1. If you're trying to concieve a child, place the wand across Brighid in an X shape. This forms the rune "gifu", which means "gift". Another option is to place nuts and seeds in the Brighid's bed as well.
What You Need:
  • A small box or basket
  • Soft, warm blankets or cloth
  • A Brighid doll, if you've made one

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Patchwork Merchant Mercenaries had its humble beginnings as an idea of a few artisans and craftsmen who enjoy performing with live steel fighting. As well as a patchwork quilt tent canvas. Most had prior military experience hence the name.

 

Patchwork Merchant Mercenaries.

 

Vendertainers that brought many things to a show and are know for helping out where ever they can.

As well as being a place where the older hand made items could be found made by them and enjoyed by all.

We expanded over the years to become well known at what we do. Now we represent over 100 artisans and craftsman that are well known in their venues and some just starting out. Some of their works have been premiered in TV, stage and movies on a regular basis.

Specializing in Medieval, Goth , Stage Film, BDFSM and Practitioner.

Patchwork Merchant Mercenaries a Dept of, Ask For IT was started by artists and former military veterans, and sword fighters, representing over 100 artisans, one who made his living traveling from fair to festival vending medieval wares. The majority of his customers are re-enactors, SCAdians and the like, looking to build their kit with period clothing, feast gear, adornments, etc.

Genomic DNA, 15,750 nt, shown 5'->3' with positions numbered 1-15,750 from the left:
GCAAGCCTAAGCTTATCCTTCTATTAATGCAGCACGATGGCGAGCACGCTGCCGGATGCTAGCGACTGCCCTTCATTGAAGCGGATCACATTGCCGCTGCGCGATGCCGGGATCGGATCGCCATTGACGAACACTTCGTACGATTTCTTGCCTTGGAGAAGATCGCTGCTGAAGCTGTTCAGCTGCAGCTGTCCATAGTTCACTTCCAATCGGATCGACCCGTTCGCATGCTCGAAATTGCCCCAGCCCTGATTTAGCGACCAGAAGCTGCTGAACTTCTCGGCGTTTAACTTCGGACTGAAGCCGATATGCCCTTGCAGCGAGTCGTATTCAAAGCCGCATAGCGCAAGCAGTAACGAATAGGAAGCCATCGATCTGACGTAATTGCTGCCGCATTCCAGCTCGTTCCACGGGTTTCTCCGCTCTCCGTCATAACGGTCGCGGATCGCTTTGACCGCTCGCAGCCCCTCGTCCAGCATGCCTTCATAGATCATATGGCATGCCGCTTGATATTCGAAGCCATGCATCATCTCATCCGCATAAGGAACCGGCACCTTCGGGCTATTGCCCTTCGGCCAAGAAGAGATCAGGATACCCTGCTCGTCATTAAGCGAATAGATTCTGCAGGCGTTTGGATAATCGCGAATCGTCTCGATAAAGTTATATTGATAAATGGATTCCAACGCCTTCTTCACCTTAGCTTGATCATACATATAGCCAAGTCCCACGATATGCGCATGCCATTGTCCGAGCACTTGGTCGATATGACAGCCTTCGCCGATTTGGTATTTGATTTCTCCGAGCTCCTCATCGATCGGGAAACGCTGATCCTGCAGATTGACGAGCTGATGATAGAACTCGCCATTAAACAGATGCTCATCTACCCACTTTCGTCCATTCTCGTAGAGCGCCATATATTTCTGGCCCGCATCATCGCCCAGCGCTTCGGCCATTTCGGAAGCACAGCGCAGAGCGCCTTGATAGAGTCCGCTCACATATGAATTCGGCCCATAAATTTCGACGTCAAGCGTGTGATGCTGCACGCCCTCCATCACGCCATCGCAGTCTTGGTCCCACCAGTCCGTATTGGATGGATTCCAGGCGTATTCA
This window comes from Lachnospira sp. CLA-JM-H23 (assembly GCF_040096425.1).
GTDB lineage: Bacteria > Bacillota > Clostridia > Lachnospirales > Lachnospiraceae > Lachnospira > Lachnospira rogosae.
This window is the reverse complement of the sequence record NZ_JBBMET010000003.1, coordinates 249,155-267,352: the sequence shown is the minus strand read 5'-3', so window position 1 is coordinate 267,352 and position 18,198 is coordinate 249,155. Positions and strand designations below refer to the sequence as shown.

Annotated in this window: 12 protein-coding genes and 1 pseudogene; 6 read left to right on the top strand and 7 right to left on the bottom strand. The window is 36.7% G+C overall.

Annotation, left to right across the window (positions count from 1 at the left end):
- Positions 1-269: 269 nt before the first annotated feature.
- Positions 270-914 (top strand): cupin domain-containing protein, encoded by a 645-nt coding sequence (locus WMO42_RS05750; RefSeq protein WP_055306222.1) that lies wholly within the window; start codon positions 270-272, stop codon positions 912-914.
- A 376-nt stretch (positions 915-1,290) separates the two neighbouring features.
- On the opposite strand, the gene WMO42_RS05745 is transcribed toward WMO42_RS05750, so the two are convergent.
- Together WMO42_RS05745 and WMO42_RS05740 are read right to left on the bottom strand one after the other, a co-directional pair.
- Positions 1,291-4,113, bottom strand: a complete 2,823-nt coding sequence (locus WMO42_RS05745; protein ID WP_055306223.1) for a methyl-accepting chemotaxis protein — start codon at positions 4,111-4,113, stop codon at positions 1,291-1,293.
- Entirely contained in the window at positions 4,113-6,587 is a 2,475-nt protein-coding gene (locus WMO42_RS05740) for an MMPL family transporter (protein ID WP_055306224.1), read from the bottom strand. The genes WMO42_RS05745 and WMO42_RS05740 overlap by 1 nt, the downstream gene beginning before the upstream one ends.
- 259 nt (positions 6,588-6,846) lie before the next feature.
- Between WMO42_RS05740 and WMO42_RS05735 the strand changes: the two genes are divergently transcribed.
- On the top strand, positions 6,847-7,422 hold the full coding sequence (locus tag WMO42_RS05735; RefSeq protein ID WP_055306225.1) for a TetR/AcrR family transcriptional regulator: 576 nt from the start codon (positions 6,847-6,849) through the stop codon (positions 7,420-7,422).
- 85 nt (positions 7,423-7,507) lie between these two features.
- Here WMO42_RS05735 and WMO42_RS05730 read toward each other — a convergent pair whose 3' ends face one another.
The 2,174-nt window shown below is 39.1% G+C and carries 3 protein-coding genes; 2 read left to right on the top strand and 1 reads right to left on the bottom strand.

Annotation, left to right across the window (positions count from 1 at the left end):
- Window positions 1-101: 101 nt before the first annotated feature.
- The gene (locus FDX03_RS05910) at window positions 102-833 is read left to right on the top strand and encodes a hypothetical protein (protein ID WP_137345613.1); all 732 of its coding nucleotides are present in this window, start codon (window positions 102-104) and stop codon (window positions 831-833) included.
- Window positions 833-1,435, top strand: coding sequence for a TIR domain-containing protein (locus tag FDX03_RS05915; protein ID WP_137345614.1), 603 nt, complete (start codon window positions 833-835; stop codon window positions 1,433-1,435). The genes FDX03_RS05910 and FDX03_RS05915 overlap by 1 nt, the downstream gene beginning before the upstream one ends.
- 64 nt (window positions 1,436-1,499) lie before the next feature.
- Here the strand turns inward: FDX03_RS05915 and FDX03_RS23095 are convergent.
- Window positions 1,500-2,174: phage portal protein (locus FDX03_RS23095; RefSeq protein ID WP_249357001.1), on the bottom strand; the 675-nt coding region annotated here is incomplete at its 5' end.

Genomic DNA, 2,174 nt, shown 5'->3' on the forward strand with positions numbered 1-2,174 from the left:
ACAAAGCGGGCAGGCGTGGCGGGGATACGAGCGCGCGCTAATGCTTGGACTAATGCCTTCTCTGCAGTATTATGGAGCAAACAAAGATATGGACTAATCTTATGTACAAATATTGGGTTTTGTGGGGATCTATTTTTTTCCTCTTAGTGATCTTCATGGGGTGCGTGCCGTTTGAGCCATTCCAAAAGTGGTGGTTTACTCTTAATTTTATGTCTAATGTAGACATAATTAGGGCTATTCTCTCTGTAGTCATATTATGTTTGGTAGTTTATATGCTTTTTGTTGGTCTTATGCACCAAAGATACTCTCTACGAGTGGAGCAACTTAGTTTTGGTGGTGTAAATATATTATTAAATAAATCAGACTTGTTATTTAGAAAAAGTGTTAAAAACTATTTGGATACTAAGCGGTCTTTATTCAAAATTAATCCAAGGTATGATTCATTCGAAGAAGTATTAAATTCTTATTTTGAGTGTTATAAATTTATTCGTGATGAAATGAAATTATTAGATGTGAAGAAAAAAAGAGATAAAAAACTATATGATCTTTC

Likewise, it is typical for these history-lovers to peruse the tent (aka mobile store front) and, upon finding something that pleases the eye, ask "Is this period?"

A deceitful query!! This is not a yes or no question. One must have a damn good understanding of European history (at least) from the fall of Rome to the mid-1600's to properly answer. Taking into account, also, the culture in which the querent is dressed is vitally important. You see, though it may be well within medieval period, it would be strange to see a Viking wearing a Caftan...or is it?

After a festival's time of answering weighty questions such as these, I'd sleep like a log! Only a mad man could possibly remember the place and time for each piece of kitchen ware, weaponry, cloth, and chain within a span of 1,000 years!! Surely there must be an easier way, a place where he could post all this knowledge...

Traveling Within The World is meant to be such a place. A place for all of these artists to keep in touch and directly interact with their fellow geeks and re-enactment hobbyists, their clientele.